Coach Tom was asked at the recent press conference, what if one of his daughters needs a kidney transplant in the future and serving as the donor is no longer an option? In his response, we saw the same strength of character that Kevin has demonstrated all along. Coach Tom remarked that much like you can’t live your life as a hermit for fear you might be in a car accident upon leaving the house, so too we cannot live our lives in fear of ‘what ifs’.

Coach Tom previously served as head coach of the University of New Orleans (UNO) program and during his time there is when Hurricane Katrina hit. Coach Tom looks at his experiences with his UNO family in the same way he does his experiences at WFU and he attributes them to some form of divine intervention. More than anything, this story teaches us to stop questioning and worrying about ‘what ifs’ and to instead focus on doing the right thing, assuming you will be given the opportunity at the right time.

A combination of strength of character and a multitude of elements of chance for Kevin mean that instead of facing a lifetime of hardship, he has just 8 weeks of recovery time ahead of him. And if his past is any indication of his future, he is sure to continue as he has in the past– with passion and ambition to overcome even the most trying circumstances. And with any luck, he’ll be back on the diamond with his coach and family in no time.

View the video of today’s press conference with Kevin Jordan, Coach Tom, and the Emory Transplant Team.

Innovative Treatment for Bile Duct Cancer Being Offered at Emory Transplant Center

The Emory Transplant Center is the only transplant center in Atlanta or the state of Georgia, and one of a few places in the country, performing a novel, life-saving protocol to treat bile duct cancer (cholangiocarcinoma). Cholangiocarcinoma is a lethal and aggressive cancer. Traditionally, the disease is treated with resection, surgically removing the tumor, but in many cases the cancer tends to continue to spread around the bile duct. In the past, patients with non-resectable bile duct cancer had little chance of survival.

The new protocol combines chemotherapy and radiation with a liver transplant, improving the likelihood of removing the entire source of cancer during surgery. The chemotherapy and radiation treat and sterilize the tumor bed, but using these options alone may eventually cause liver failure and thus the need for replacing the liver by performing a transplant.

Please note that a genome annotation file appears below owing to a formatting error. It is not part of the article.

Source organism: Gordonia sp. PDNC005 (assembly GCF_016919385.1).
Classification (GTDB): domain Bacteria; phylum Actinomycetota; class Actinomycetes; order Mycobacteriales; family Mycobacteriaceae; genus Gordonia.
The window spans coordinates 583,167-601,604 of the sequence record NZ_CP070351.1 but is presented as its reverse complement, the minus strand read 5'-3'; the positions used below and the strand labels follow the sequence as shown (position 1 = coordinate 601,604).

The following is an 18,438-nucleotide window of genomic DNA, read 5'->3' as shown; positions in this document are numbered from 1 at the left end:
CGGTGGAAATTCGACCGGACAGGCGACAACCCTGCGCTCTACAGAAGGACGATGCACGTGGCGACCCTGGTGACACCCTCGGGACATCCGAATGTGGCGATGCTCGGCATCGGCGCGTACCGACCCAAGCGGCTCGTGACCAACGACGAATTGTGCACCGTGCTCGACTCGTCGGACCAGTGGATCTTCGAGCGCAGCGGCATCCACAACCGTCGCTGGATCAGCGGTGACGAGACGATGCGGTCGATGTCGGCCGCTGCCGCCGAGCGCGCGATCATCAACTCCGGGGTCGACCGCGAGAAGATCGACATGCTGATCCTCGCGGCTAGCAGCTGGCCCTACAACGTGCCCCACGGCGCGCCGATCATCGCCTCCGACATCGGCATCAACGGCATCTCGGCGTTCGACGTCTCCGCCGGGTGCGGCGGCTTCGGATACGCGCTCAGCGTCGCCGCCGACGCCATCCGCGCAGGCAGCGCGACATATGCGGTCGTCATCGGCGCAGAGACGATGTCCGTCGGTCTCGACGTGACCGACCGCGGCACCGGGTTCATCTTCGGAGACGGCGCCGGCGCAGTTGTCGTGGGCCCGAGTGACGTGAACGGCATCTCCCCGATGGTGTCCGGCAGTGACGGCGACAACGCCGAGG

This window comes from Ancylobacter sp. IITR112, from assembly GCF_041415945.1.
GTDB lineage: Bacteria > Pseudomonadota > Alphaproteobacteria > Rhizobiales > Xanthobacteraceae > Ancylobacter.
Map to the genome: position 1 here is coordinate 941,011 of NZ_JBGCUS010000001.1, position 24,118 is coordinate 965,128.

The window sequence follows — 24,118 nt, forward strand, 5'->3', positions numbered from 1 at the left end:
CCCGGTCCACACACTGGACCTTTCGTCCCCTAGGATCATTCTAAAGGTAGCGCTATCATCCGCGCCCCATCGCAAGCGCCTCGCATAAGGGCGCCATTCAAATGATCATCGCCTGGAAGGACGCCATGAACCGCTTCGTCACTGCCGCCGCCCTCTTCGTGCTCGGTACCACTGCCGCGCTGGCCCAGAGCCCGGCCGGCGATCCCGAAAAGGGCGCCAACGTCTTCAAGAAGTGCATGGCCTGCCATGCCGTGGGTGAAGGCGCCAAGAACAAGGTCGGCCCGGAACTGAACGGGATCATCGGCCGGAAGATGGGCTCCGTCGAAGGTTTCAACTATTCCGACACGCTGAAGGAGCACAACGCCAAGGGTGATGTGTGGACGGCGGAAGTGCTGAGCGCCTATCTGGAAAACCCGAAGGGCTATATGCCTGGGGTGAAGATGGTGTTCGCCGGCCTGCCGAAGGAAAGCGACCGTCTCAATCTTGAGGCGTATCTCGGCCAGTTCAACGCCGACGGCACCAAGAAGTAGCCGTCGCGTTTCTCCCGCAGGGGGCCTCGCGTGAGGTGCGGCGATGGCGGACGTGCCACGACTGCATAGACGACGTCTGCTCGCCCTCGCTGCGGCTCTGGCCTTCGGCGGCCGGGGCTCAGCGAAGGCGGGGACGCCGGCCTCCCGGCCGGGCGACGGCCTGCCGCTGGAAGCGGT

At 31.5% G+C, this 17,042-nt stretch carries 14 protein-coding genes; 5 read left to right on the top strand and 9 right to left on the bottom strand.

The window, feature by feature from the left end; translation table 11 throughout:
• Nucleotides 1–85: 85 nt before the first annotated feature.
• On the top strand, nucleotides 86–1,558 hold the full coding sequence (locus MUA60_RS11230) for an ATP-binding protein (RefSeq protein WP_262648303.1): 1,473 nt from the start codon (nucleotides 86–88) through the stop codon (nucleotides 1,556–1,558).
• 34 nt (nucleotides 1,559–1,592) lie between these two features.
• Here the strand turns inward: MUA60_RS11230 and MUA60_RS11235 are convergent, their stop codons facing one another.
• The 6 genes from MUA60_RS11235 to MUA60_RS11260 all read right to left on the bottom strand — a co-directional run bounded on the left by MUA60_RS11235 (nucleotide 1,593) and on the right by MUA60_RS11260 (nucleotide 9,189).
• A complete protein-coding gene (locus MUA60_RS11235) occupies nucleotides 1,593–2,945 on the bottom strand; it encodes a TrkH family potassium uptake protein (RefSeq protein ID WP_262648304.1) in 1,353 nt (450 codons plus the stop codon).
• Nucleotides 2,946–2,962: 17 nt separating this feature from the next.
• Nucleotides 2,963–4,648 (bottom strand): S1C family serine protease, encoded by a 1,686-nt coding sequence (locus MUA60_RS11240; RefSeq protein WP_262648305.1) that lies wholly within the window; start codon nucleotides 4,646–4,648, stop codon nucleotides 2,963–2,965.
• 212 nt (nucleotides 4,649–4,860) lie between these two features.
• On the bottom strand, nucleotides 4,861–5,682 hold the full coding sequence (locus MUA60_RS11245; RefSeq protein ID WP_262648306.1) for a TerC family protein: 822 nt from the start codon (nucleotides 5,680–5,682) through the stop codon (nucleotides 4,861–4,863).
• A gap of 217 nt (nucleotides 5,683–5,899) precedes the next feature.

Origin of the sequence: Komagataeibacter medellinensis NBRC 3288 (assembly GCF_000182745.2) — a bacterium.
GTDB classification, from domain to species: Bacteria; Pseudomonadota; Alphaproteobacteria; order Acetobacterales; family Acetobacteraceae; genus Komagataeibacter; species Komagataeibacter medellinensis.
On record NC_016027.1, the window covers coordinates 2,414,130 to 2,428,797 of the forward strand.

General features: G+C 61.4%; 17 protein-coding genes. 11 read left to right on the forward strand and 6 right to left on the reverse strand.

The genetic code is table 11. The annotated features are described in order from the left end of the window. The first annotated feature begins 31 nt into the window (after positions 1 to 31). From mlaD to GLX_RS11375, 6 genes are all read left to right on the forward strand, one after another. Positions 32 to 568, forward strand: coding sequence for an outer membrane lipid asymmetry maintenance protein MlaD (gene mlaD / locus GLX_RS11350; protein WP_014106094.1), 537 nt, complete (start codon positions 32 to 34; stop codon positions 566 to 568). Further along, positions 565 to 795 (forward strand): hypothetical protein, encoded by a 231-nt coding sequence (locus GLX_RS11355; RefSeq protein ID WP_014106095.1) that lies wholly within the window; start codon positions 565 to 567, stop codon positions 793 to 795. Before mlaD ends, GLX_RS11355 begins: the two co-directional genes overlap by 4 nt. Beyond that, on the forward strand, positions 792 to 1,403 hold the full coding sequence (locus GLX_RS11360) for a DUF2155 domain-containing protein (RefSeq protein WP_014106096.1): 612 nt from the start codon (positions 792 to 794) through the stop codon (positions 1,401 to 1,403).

Until recent years, patients diagnosed with cholangiocarcinoma had few treatment options and little chance of survival. This new protocol offers hope and optimism to patients with this difficult disease. Learn more about treatment for bile duct cancer from the video below:

Welcome to the Emory Healthcare Transplant Center Blog

We’re delighted to be the next Emory Healthcare medical department to join the “Advancing Your Health” blog.

Our posts will be authored by physicians, patients, and staff, and our blog content will consist of recent Emory Transplant Center medical innovations, patient success stories, videos, educational pieces, and newsworthy events.

The Transplant Center has pioneered many firsts in the transplant field, including Georgia’s first kidney transplant in 1966, and its first lung transplant in 1993. We offer transplantation programs for the Hand, Heart, Islet, Kidney, Liver, Lung and Pancreas.

For us, the Transplant Center blog is an ideal opportunity to create a dialogue with our community—we strongly encourage you to join the conversation and share your comments, questions and stories with us. Also, if there are specific topics that you’d like for us to cover, please be sure to let us know.

We look forward to connecting with you and hearing your feedback!